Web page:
Mormon Rules: Emergency Preparedness

Last week we spent a few days without running water due to a broken well. A few months ago, in the aftermath of Hurricane Sandy, we spent five days without power. That meant we also had no water, since our water comes from an electrically-run well. As I wait for another storm to start, I feel secure, knowing we are ready to handle whatever happens.

mormon-preparednessMormons are taught to be prepared for emergencies. This is not the doomsday prepper trend often featured on television. It is simply a matter of being able to take care of ourselves if a storm takes out our power or keeps us from shopping, if we lose our employment and can’t afford groceries, or if we are ill and can’t get to a store.

During the hurricane, we got through in good shape. We had a camp stove for cooking, simple foods, water containers, and lighting. We don’t have a bunker full of things. We keep our storage in the basement and it is enough to get us through a storm or a round of unemployment. (When you are self-employed, income can be very uneven.)

Mormons start by putting together a three-month supply of the minimum they would need to survive for three months if there was nothing else. These include staples such as wheat, flour, sugar, and beans. They also store cleaning supplies and anything else they might need. Then they gradually begin stocking up on other things. It’s comforting to know you never really have to go to the store if you don’t want to.

Having food storage is pointless if it sits there and goes bad. Mormons rotate their storage, using what is there and then replacing it. This means if they go to the store, they place the new food in the basement and then bring up the oldest food to use. They don’t store more than we can use before it goes bad.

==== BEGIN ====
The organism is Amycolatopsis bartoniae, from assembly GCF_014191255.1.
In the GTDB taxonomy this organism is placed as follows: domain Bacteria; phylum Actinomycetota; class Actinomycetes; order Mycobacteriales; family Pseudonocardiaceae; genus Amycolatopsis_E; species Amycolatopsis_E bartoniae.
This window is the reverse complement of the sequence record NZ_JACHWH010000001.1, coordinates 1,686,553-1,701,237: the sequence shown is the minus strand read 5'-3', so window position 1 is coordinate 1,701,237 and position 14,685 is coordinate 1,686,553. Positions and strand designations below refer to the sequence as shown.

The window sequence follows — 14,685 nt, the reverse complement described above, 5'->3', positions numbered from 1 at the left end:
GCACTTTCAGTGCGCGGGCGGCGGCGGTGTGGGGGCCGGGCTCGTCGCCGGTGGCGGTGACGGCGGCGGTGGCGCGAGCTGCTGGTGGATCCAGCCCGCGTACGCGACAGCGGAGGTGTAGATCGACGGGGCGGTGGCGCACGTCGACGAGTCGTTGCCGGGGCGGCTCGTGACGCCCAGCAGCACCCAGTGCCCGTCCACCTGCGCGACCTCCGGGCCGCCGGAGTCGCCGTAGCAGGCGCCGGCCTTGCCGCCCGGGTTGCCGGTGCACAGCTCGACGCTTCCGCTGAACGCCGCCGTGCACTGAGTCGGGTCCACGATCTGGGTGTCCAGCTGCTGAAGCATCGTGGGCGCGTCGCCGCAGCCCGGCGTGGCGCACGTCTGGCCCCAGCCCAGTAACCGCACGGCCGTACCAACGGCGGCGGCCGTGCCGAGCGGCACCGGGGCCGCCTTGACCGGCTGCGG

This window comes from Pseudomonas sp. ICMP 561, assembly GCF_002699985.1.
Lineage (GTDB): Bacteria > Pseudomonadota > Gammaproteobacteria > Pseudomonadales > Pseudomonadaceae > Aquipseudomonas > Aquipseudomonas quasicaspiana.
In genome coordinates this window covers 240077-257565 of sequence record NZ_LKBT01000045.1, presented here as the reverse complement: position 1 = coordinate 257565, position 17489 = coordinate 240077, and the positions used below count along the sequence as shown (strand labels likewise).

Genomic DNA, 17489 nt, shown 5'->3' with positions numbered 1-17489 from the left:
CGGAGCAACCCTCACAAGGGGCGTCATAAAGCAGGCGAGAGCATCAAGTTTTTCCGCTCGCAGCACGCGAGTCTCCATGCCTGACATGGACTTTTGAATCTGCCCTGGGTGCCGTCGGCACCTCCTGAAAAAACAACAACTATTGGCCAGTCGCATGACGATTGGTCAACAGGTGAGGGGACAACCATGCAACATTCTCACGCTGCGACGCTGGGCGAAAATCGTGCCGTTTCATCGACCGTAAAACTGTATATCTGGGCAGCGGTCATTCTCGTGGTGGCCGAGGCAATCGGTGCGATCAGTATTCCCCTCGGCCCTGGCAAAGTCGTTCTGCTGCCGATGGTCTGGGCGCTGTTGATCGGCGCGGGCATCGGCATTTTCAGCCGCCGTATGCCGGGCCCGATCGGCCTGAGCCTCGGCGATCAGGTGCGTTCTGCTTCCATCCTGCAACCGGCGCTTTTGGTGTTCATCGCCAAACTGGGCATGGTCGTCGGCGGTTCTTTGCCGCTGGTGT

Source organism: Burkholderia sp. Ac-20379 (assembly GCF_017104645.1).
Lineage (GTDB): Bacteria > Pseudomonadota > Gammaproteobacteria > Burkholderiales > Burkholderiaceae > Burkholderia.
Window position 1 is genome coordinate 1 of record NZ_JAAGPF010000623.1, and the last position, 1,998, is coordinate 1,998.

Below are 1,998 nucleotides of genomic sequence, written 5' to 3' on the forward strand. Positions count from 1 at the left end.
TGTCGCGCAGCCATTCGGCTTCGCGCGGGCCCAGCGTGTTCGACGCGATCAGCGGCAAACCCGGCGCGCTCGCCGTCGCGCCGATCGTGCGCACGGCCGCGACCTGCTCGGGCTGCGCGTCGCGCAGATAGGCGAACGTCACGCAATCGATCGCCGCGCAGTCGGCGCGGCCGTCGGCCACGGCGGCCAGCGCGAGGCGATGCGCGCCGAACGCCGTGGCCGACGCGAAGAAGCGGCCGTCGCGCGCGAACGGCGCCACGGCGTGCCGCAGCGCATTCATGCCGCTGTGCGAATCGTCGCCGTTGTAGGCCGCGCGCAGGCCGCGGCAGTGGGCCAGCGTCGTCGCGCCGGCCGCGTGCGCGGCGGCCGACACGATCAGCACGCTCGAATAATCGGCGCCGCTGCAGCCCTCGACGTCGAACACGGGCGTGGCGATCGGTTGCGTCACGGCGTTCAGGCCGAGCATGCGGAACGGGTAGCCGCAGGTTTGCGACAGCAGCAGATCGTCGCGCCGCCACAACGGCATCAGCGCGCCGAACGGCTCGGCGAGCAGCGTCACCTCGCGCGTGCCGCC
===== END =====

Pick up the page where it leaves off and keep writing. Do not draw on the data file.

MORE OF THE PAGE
Of course, there is more to being prepared than merely having supplies in the basement. In case of unemployment, it is important to have savings and no debt. This makes it easier to get through the financial difficulties. Mormons are taught to live below their means so they have money on hand if they need it.

They also learn to get a good education—both men and women—so they can qualify for meaningful and satisfying employment if they need it. To assist with this, the church operates several universities, although Mormons also attend other public and private colleges around the world. Within each congregation, members can receive literacy training from the Relief Society, the official women’s auxiliary. There is also an employment specialist in each congregation who helps members prepare resumes and learn to interview or conduct a job search. Mormons are also encouraged to continue learning new skills throughout their lives, whether through formal programs, church opportunities, or their own personal study.

Many Mormons have turned the skills they develop at church into skills that get them better jobs. Because the Mormons have a lay church, all work is done by volunteers. Nearly every Mormon has at least one “calling” and they are assigned. The callings are changed often, exposing Mormons to a variety of types of work and opportunities to learn new skills. Children begin giving brief sermons, called talks, at age three, and the sermons for the regular services are given by ordinary members, not the bishop, who is the lay pastor. Everyone twelve or older takes turns speaking and most speak about once a year. This gives them public speaking experience. In addition, members teach classes and lead organizations. Even the teens run their own programs with guidance from adults. This is one reason so many Mormons hold high-level leadership positions in government and business. They have been learning leadership skills since they were young and these skills serve them well in the business world.

For Mormons, being prepared brings peace of mind. The Bible offers several situations demonstrating that God expects us to be prepared for emergencies. For instance, Noah was told to build and stock an ark before the rain began. Joseph helped the Pharaoh develop an emergency preparedness plan during the good years that took them through the bad years, even allowing them to help others during the famine. God is happy to help us, but sometimes that help involves making it possible for us to prepare ourselves for our trials. During the trials, we feel peaceful and safe. When we come through them successfully, we emerge with renewed faith in God and positive self-esteem.

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